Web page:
In January 2013, statements made by Morsi in 2010 gained wide attention in the Western media, following a report in Forbes magazine on 11 January that criticized big media outlets for having ignored it.[116] In videos posted by MEMRI, Morsi had declared "The Zionists have no right to the land of Palestine. There is no place for them on the land of Palestine. What they took before 1947-8 constitutes plunder, and what they are doing now is a continuation of this plundering. By no means do we recognize their Green Line. The land of Palestine belongs to the Palestinians, not to the Zionists."[117] In September 2010, calling the Israelis "blood-suckers", "warmongers" and "descendants of apes and pigs", Morsi said "These futile [Israeli-Palestinian] negotiations are a waste of time and opportunities. The Zionists buy time and gain more opportunities, as the Palestinians, the Arabs, and the Muslims lose time and opportunities, and they get nothing out of it. We can see how this dream has dissipated. This dream has always been an illusion... This [Palestinian] Authority was created by the Zionist and American enemies for the sole purpose of opposing the will of the Palestinian people and its interests."[118][119][120][121][122][123][124] White House spokesman Jay Carney tried to downplay Morsi's remarks, saying that U.S. policy is focused on actions, not words. Morsi later contended that his remarks were "taken out of context", and his exchange with a delegation headed by John McCain was made public:
Morsi told the delegation he was committed to freedom of religion and belief, his spokesman said, adding: "his Excellency [Morsi] pointed out the need to distinguish between the Jewish religion, and those who belong to it, and violent actions against defenseless Palestinians."[123][124]

During a visit to Germany in January 2013, Morsi again stated that his remarks were taken out of context, insisting that they were intended as a criticism of Israel's policies toward the Palestinians. Addressing reporters, Morsi stated that "[I am] not against the Jewish faith or the Jewish people. My comments were about conduct that sheds blood and kills innocent people – things neither I... nor anyone condones... My comments were about the conduct and manners, the killings and the aggression by tanks and warplanes and cluster bombs and internationally banned weapons against innocent people." Morsi also stated that "[I] cannot be against the Jewish faith or Jews or Christianity and Christians," pointing that the Quran requires Muslims "to believe in all religions."[125]
International summits
African Union

Morsi attended the African Union Summit in Addis Ababa from 15 to 16 July 2012; this was the first visit to Ethiopia by Egypt's president in 17 years since the attempted assassination of Hosni Mubarak in June 1995.[126]

Later, in June 2013, politicians called by Morsi were overheard suggesting attacking Ethiopia to stop it from building a dam on a Nile tributary.[127]
Non-Aligned Movement

Morsi attended the 16th Summit of the Non-Aligned Movement in Tehran at the end of August 2012, in a visit that could resume normal relations for the countries. Their diplomatic relationship has been strained since Egypt signed a peace treaty with Israel in 1979.[128]

Morsi made a speech against the Syrian government and called on the Syrian opposition to unite during the Syrian civil war. His comments about Syria, however, were not covered by Iranian mediaclearly.[129] He sparked controversy saying that it is an "ethical duty" to support the Syrian people against the "oppressive regime" in Damascus.[130]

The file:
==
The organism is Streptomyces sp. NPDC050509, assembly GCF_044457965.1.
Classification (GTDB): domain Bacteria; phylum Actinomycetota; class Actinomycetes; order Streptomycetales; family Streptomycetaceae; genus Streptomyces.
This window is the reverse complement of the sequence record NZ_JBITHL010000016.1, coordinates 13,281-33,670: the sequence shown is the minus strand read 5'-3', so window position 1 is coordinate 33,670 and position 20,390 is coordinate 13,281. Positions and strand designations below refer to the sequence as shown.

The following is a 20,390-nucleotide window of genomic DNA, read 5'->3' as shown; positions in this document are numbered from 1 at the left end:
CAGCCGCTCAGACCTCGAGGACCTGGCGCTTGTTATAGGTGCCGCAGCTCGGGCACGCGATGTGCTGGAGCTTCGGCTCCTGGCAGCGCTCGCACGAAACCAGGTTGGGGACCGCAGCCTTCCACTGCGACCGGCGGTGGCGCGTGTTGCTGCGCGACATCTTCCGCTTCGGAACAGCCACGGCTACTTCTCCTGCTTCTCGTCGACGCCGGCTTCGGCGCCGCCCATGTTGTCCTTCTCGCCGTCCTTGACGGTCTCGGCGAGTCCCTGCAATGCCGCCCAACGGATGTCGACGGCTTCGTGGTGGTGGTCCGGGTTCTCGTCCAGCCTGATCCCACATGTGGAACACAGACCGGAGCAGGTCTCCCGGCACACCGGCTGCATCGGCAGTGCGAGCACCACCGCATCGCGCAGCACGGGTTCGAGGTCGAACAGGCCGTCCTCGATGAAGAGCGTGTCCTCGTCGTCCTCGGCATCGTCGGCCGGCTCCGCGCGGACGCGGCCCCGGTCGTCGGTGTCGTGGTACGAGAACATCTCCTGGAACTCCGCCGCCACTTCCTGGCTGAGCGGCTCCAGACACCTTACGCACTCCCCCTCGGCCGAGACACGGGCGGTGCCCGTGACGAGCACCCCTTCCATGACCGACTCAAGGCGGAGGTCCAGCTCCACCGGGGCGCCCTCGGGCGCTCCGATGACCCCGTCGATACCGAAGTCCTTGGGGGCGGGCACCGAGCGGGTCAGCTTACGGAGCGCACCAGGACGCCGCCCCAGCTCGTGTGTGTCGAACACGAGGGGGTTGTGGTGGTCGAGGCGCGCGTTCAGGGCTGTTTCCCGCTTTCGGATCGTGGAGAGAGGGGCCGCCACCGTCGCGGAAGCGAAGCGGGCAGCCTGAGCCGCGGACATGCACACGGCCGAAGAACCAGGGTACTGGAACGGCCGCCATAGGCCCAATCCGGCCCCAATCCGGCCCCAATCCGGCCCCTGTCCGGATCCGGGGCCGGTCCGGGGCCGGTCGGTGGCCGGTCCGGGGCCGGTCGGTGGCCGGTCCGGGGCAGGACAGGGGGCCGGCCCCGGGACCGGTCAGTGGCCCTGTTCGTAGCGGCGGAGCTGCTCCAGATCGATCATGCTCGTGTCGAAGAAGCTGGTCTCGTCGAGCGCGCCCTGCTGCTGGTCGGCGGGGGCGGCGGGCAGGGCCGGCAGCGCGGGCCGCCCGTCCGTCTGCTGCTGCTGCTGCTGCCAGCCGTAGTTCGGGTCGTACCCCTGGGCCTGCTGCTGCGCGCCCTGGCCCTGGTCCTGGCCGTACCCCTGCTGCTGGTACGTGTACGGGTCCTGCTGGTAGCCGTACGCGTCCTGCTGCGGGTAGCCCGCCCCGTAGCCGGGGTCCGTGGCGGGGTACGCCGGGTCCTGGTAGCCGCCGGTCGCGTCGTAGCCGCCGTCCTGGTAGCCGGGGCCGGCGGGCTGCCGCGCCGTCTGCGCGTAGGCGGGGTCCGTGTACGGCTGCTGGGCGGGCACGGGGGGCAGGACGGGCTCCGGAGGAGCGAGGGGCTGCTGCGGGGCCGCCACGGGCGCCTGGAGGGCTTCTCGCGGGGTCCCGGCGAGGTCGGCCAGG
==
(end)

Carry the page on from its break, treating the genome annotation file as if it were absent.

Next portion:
Organization of Islamic Cooperation (OIC) summit

Morsi hosted the Islamic summit in Cairo with the presence of 57 Leaders of Muslim nations. The summit declared support for the unity and territorial integrity of Mali and condemned terrorism in the west African state but said nothing of French military intervention to drive out Islamist fighters. The summit called for a "serious dialogue" between Syria's government and an opposition coalition on a political transition to put an end to the devastating civil war.[131][132]

Morsi awarded Ekmeleddin İhsanoğlu the Secretary-General of the Organisation of Islamic Cooperation (OIC), Order of the Nile, which is Egypt's highest state honor.[133]
Personal life

Morsi is married to his cousin, Naglaa Ali Mahmoud.[134] She reportedly stated that she does not want to be referred to "First Lady" but rather "First Servant [of the Egyptian public]."[135]

Morsi has five children:[136] Ahmed Mohammed Morsi, who is a physician in Saudi Arabia; Shaima, a graduate of Zagazig University; Osama, an attorney; Omar has a bachelor in commerce from Zagazig University; and Abdullah, high school student.[137] Two of Morsi's five children were born inCalifornia and are U.S. citizens by birth.[138] Morsi has three grandchildren.[137] His third son, Omar, was appointed to the Holding Company for Airports, a state-owned company, six months after his graduation.[139] However, he declined the job offer due to many rumors and attacks in the media and press.[140][141]
On his First State visit to Pakistan, Mohamed Morsi was awarded a Doctorate of Philosophy (PhD) by NUST in Islamabad, Pakistan on 18 March 2013 in recognition of his achievements and significant contributions towards promotion of peace and harmony in the world and strengthening of relations with the Muslim countries, especially Pakistan.[142][143]
See also

Wikimedia Commons has media related to:Mohamed Morsi

Elections in Egypt
List of political parties in Egypt
Timeline of the 2011 Egyptian revolution under the Supreme Council of the Armed Forces
Timeline of the 2011 Egyptian revolution under Mohamed Morsi (July–October 2012)

el-Natroun, Wadi, Wadi el-Natroun Prison located at the kilometer 97, on Alexandria-Cairo Highway, 100 kilometers North West of Cairo, Egypt. It is the state prison that hosted political prisoners among them were the 34 Muslim Brothers who escaped on 30 January 2011.
"How Morsi escaped... from the prison". All voices..
"Mohammed Morsi, Egypt’s new president, has many firsts – and 2 American children". Mcclatchydc.
Levs, Josh. "Egypt's new president: U.S.-educated Islamist". CNN. Retrieved 24 June 2012.